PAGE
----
A new report from the New America Foundation uses the current fear that Russian government elements manipulated the 2016 US election to explore the relationship between advertising technology, surveillance capitalism, and "precision propaganda," showing how the toolsuite developed for the advertising industry is readily repurposable by even modestly competent actors to spread disinformation campaigns.
Digital Deceit: The Technologies Behind Precision Propaganda on the Internet, is an excellent companion to Cracked Labs's deep dive into "corporate surveillance" technology, showing how the ability to segment, discover and target audiences receptive to messages, manipulate search results, and track individuals across different devices and services can be used for selling anything, including political ideology, whether or not it is grounded in falsehood.
The authors, Dipayan Ghosh and Ben Scott, are admirably neutral on the question of whether the American elections were determined by Russian interference, saying that it doesn't matter whether you believe it — the tactics they lay out work just as well for domestic disinformation campaigns as they do for foreign ones, and US history is full of unethical politicking by mainstream and fringe elements who used media manipulation to serve their goals. If you care about the future of politics, you should be paying attention to this.
The connection between adtech and politics is obvious, of course: the project of getting someone to care about something is central to marketing, publicity, creating art, fomenting religious movements, success in electoral politics, shifting social and sexual mores, and much else in human endeavor. Any tool that makes it easier to do any of these things ripples out to all of them.
The authors touch very briefly on the question of monopoly and anti-trust, and I think this is a mistake. The reason privacy laws are so lax is that surveillance businesses are highly concentrated, and able to work together effectively to lobby for laws that benefit them (even if they harm the rest of us). If, for example, companies could be held liable for statutory damages in the event of a data-breach, there would be a lot less data collection and even less of that data would be retained.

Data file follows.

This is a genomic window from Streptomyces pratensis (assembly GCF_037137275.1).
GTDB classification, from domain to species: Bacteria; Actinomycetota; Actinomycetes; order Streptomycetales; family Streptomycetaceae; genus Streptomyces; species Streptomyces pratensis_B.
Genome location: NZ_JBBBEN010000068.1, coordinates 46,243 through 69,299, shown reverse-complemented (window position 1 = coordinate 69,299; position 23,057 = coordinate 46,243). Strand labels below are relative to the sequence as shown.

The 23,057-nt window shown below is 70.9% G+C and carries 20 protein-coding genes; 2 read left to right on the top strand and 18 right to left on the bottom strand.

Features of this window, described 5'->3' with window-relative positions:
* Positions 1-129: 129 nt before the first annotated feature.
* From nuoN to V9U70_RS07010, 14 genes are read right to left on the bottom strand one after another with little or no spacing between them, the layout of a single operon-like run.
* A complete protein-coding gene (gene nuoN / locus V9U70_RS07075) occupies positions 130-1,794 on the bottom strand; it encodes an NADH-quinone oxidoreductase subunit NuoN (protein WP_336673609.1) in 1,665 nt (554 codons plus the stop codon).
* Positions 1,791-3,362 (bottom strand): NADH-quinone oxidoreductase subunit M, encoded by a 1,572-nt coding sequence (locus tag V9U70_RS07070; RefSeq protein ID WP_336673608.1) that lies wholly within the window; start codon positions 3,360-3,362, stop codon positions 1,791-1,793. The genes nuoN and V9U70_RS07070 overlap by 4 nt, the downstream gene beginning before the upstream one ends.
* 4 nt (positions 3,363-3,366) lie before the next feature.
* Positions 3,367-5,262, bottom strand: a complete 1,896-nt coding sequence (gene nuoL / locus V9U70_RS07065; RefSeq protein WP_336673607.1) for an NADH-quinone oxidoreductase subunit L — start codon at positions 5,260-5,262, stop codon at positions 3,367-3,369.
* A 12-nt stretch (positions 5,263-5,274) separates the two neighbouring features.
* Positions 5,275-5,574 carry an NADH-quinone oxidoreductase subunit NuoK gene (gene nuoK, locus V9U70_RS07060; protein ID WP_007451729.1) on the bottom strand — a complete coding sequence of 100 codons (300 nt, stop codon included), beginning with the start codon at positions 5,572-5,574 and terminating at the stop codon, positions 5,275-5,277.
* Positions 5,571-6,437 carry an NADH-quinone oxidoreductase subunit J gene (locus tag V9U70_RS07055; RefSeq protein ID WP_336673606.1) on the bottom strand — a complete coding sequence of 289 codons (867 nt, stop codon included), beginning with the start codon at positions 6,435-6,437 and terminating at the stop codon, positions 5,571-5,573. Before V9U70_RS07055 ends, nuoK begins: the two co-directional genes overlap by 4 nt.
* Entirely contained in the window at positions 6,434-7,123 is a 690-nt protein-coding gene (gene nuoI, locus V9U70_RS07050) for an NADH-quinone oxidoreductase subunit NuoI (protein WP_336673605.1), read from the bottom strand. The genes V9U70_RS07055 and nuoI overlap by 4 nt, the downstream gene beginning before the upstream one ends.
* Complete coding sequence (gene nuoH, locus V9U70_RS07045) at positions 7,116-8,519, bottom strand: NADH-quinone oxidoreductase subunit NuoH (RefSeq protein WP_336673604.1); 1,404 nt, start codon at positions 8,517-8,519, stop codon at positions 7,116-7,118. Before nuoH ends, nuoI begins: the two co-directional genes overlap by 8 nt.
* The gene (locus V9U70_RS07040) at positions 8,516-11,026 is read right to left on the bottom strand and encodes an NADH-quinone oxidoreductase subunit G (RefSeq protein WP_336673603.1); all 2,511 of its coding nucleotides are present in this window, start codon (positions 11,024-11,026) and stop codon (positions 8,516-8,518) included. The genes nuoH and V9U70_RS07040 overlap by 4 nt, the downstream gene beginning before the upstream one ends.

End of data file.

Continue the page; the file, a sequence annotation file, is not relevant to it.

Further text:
Likewise, the reason that platform companies are able to pile up such deep dossiers on us is that they've been allowed to monopolize their market segments, so that the great bulk of internet pages and mobile apps feature some kind of Facebook and Google integration, allowing both companies to gather user-data, even from people who never signed up to use their services. A fragmented industry of smaller, competing players would not be able to compile such comprehensive files on our use of technology.
Any critique of internet-driven propaganda that doesn't include some critique of late-stage capitalism's role in allowing for consolidation and dominance by a few players will never be complete. It may be that New America — despite its excellent work and well-earned reputation — is incapable of going there, though, given that the institution recently purged its most prominent anti-trust researchers when Google threatened to withdraw funding over their criticism of its businesses.